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Kishore asked: What are the key hurdles to the adoption of the UN Comprehensive Convention on Terrorism?

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  • Arpita Anant replies: India tabled a Draft Comprehensive Convention on International Terrorism (CCIT) in the UN General Assembly in 1996 (A/C.6/51/6, November 11, 1996). The thrust of the convention was to ensure state support to prosecute or extradite those who have committed acts of terrorism in a third country. To take forward the discussion on this Convention, and two other terrorism-related matters, the General Assembly adopted a resolution in 1999 which mandated setting up of a Working Group in the Sixth (Legal) Committee of the General Assembly that would report to the Ad Hoc Committee set up in 1996.

    The Coordinator of the Working Group submitted a new draft of the Convention in 2002. Simultaneously, an alternate rendering of some articles/paragraphs was tabled by the Organisation of Islamic Conference/Cooperation (OIC), which received support of some countries. The OIC intervention was mainly related to actions that must be included in the Convention as criminal/terrorist (some paragraphs of Article 2) and actions that must be excluded from the purview of Convention (some paragraphs of Article 18). As regards Article 2, it was argued that there is a need to distinguish acts of terrorism from movements for self-determination so that legitimate movements are not labeled as criminal acts of terrorism. Several of the acts listed in the Draft were actually legal as per the international humanitarian law (IHL) and so, rather than increasing its scope, it was felt that there was an urgent need to define terrorism. There was also a case for including acts of ‘state-terrorism’ in the purview of the convention. Regarding Article 18, it was argued that there was a need to exclude from the purview of the Convention actions of all ‘parties’ to armed conflict rather than only those of the state’s military forces, since they were already governed by IHL. It was important to state explicitly that acts of armed forces did not enjoy impunity. It was also felt that there needed to be a specific reference to the foreign occupation.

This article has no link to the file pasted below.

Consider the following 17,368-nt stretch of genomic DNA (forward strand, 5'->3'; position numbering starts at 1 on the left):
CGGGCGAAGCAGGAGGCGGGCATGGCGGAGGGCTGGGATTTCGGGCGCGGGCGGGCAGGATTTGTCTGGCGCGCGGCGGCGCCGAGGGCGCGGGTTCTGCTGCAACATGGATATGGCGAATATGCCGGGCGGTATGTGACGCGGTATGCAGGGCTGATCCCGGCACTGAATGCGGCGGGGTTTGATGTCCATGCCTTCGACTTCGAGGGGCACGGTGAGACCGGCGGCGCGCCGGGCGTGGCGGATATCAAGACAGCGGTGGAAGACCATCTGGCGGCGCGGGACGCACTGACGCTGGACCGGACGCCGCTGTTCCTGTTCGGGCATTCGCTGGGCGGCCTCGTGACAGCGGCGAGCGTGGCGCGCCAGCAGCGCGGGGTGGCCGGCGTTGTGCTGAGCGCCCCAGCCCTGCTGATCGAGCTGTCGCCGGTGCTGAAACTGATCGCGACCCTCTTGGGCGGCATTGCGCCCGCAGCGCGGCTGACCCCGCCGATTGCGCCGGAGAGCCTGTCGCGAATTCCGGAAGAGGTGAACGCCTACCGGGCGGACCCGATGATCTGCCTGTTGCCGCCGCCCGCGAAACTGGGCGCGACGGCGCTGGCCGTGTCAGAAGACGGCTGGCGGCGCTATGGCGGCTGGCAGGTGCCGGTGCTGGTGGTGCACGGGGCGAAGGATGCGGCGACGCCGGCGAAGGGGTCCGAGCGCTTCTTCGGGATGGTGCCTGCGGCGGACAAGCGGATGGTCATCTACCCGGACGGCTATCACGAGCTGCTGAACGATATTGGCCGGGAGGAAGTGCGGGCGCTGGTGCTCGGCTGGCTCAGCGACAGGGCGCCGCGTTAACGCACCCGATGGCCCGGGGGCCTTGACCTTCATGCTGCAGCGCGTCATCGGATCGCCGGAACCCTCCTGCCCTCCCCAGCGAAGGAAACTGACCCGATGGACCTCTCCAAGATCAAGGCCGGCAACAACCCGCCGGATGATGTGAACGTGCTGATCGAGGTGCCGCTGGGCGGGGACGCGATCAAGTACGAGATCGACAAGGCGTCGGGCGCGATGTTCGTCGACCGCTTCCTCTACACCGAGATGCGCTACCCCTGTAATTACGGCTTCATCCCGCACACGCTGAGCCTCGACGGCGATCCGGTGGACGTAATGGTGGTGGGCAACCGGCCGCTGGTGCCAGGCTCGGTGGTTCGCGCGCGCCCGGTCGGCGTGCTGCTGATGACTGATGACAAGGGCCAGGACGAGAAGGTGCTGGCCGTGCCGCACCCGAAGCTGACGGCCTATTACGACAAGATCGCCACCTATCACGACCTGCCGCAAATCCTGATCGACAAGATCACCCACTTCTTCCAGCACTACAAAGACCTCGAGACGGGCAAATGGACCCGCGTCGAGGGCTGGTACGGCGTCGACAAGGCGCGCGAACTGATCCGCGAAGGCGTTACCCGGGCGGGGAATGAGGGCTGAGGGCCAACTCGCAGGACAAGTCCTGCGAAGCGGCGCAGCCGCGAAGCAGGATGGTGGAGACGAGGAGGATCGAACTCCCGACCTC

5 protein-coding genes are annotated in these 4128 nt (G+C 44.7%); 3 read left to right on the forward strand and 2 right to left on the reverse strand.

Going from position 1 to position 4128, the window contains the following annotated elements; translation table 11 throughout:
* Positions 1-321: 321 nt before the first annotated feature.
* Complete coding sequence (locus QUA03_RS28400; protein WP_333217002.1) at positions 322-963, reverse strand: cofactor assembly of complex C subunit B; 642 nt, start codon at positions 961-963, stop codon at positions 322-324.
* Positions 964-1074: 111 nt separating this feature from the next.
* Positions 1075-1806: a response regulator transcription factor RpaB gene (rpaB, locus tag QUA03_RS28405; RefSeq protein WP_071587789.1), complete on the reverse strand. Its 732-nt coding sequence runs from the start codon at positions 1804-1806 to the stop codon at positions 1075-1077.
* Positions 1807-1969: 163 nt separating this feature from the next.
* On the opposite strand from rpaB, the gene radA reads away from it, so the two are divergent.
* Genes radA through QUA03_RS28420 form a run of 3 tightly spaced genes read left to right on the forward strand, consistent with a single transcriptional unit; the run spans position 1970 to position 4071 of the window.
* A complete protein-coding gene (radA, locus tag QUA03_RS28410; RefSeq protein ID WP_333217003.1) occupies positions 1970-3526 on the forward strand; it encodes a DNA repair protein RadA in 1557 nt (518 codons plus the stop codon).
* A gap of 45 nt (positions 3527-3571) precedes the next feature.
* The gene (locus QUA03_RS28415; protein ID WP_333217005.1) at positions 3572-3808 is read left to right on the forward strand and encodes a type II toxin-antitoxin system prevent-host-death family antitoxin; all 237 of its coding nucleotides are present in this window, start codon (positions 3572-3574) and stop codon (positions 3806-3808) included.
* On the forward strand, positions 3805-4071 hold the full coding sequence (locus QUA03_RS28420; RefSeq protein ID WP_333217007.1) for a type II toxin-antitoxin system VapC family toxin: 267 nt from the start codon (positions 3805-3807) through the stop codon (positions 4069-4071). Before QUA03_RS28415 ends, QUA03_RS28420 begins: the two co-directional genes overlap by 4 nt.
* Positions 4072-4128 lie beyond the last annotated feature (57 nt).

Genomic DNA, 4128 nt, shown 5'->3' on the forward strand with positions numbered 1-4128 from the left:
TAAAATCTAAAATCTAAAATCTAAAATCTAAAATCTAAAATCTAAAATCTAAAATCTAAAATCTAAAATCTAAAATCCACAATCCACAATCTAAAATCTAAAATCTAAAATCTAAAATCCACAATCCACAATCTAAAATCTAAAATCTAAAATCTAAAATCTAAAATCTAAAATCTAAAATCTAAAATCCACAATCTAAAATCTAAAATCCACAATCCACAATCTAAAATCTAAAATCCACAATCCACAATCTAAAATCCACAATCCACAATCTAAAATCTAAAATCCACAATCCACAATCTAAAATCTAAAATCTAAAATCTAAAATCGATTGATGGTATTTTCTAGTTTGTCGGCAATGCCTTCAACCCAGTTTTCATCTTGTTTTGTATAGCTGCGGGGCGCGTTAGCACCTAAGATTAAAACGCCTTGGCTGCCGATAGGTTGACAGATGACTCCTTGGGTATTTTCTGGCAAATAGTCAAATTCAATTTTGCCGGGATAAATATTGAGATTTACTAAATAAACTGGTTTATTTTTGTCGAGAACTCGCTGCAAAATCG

The next working draft presented by the Coordinator of the Working Group in 2007 took on board some aspects of the OIC draft, though not exactly as envisaged by the group. Reference to self-determination was included in the preamble, rather than in the operative parts of the Convention. Specific articles were added to convey that where IHL was applicable, it would take precedence over the new Convention. Specific articles were also added to convey the non-impunity of acts of armed forces during the armed conflict that fall in the purview of IHL or are otherwise illegal. The other arguments were not taken on board for legal reasons. The issue of defining terrorism, focusing on state terrorism and foreign occupation, and equating all parties to an armed conflict in the context of a convention on terrorism was not agreed to on legal grounds.

    Since then, the key hurdle to the adoption of a Comprehensive Convention on Terrorism has been the lack of political will on the part of some countries to accept this fairly nuanced draft. The political impasse however continues.

    Posted on July 17, 2018